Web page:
Though Dangal tries to have women challenge traditional male spaces, its plot devices quietly subvert patriarchal dominance into hegemony.
Watching Dangal in Rohtak, Haryana – a city lined with posters of Sakshi Malik (the new face of India’s women’s wrestling) with the medal she won at the recent Rio Olympics – in a cinema hall mostly filled with young men of the city was quite an experience. The aggressive nationalism and patriarchy of the film were quite well mirrored by the audience. What better ambience to watch a film apparently about women challenging traditional male spaces than a cinema hall filled with men cheering and jeering at every Haryanvi word uttered by Aamir Khan and constantly making jibes at the women in the film. Despite all this or maybe because of it, I really enjoyed watching the film and want to thank its the makers and the audience for laying bare the links between baap (father), khap and nationalism so clearly.
From the very beginning, the theme and plot of the movie are quite clear. Mahavir Singh Phogat, a former wrestler from a small village in Bhiwani district of Haryana, wants to have a son who can carry on his legacy and fulfil his ambition of winning a gold medal for the nation.
But to his disappointment, four daughters are born to him, after which he gives up his hopes. Don’t get him wrong – he is a nice man and loves his daughters. Just that he thinks they can’t fulfill his dreams. Life goes on and Geeta and Babita lead a normal life of going to school, learning and helping in domestic work and obeying their parents until one day Mahavir discovers that they also have ‘pehelwani’ in their blood – that they can also fight like men and, well, fight men.
From that day onwards, the sole aim of his life becomes completely taking over his daughter’s lives to fulfil his own ambitions and dreams. That the daughters don’t want to do it, of course, doesn’t matter. He puts them on a strict physical regime under his close supervision and is determined to do away with anything that can distract them from it, even if it is their own hair. In one of the most painful scenes in the film, he orders a barber to cut Geeta and Babita’s hair while they cry and plead with him not to. Again, don’t get him wrong – he is not a selfish man. His ambition is not for himself but for the nation. For that, he even bends the rules of patriarchy and draws the ire of the khap panchayat – breaks religious taboos and fights his whole village and his own family.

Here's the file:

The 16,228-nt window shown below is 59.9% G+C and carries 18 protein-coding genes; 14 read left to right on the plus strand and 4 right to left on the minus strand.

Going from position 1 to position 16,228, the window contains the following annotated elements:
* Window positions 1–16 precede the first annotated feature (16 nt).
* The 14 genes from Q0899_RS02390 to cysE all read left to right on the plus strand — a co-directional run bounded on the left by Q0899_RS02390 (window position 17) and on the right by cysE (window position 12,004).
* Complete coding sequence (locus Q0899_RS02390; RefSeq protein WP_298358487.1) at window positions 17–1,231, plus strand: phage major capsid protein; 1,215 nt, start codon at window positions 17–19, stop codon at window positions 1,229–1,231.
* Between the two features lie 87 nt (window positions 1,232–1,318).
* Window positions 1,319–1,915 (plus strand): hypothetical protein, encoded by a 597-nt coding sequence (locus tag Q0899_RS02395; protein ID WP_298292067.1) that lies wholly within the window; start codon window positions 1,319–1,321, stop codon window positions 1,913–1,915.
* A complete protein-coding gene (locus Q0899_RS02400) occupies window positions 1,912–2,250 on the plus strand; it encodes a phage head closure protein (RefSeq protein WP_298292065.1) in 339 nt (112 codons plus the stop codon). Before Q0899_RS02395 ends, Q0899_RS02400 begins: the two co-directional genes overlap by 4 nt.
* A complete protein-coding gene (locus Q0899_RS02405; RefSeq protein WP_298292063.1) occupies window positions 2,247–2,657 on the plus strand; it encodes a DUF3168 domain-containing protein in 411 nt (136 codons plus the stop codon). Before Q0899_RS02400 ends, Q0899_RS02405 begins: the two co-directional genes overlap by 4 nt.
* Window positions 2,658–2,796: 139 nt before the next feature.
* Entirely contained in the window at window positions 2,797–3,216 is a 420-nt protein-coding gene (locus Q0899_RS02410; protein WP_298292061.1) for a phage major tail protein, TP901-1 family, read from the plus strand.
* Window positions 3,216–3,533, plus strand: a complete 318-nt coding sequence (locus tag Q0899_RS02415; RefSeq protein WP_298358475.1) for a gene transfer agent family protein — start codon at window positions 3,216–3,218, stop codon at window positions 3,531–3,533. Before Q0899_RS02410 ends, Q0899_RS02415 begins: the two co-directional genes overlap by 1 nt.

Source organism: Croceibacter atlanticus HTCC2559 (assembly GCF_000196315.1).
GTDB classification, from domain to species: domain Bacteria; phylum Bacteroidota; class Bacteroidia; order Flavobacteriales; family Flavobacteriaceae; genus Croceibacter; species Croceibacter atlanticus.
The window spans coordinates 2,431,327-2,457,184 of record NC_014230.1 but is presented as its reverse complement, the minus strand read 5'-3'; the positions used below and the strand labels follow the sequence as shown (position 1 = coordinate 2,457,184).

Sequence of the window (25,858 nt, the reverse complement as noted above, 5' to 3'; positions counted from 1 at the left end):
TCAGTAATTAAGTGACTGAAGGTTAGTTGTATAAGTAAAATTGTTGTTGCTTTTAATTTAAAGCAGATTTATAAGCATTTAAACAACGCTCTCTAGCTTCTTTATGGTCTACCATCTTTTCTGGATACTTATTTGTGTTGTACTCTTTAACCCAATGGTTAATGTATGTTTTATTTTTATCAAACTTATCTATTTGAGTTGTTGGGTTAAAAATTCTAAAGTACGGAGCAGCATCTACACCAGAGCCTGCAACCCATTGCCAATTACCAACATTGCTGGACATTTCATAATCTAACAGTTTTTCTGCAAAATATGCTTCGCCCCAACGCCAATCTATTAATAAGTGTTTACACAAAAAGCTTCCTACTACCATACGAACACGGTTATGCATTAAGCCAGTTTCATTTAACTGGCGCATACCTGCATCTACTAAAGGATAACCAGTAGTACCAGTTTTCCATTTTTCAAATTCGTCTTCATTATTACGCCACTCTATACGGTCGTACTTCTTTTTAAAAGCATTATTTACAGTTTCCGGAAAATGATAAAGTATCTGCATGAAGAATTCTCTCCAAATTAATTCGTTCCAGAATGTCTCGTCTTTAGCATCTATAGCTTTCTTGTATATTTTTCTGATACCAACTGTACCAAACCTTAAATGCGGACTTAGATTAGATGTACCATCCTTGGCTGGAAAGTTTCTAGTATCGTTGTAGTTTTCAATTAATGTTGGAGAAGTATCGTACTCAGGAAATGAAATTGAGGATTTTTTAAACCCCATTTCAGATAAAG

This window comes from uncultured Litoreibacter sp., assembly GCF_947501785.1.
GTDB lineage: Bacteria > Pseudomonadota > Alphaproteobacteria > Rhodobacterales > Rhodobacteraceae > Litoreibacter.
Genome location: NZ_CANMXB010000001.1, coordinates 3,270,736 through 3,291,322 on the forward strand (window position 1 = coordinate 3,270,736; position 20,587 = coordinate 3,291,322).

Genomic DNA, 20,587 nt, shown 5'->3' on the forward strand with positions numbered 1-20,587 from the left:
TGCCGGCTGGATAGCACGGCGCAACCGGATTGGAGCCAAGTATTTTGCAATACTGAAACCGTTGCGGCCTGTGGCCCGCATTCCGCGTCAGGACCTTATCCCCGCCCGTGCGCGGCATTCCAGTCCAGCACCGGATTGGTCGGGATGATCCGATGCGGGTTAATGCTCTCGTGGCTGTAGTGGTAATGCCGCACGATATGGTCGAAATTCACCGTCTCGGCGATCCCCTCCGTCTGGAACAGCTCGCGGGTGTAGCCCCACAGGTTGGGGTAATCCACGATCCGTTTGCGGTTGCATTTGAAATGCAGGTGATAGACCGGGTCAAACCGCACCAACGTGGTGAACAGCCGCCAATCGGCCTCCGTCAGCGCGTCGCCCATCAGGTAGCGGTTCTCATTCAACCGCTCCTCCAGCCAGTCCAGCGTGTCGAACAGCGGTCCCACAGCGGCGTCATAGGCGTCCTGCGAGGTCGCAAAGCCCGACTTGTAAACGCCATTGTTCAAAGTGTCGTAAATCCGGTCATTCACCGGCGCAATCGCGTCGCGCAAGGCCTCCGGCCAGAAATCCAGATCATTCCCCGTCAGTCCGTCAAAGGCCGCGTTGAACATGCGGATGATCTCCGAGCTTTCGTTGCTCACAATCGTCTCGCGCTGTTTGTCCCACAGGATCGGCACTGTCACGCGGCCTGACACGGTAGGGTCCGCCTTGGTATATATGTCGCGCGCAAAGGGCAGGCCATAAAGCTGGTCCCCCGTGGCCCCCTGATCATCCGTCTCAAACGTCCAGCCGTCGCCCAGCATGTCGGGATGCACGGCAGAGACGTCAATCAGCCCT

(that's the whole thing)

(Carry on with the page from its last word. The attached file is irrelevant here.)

But Geeta and Babita have the fighting streak after all, and they don’t give up that easily. They cannot openly get out of their father’s regime but they don’t completely give into it either and keep trying to puncture and subvert it. Dominance has to be converted into hegemony. That is very cleverly done in the film by a female friend of theirs who makes them realise how wonderful their father is – that he is at least thinking about them and trying to make them something. In other words, their father could have been much worse. So basically they should be grateful to him for not doing worse to them. From that day, they start owning their father’s dream and his regime.
But Mahavir’s dream reaches another hurdle. After all, Geeta and Babita are girls and how much can they learn fighting each other? A cousin of theirs is roped in who they overpower quite soon and then shame him for getting defeated by girls. Now they need to fight real men. Mahavir takes Geeta to fight other men in a public dangal in the city of Rohtak (at this point the men in the audience go berserk). What a revolutionary thing to do! Everyone is quite naturally shocked.
The entry of a woman within a wrestling space meant for men is opposed not only because they are considered unfit, but because they pose a sexual threat. The regimes of most wrestling akhadas are based on principles of strict celibacy and sexual control. A woman’s body in such a space represents a direct threat to it. But the organisers of the dangal – after ridiculing and insulting him for suggesting such a paap (sin) – finally agree to Geeta’s entry, thinking about the lucrative market prospects of displaying a woman’s body in the world of akhadas. And they turn out to be absolutely right. Huge crowds of men gather to see a woman fight men (or a man touching a woman publicly?).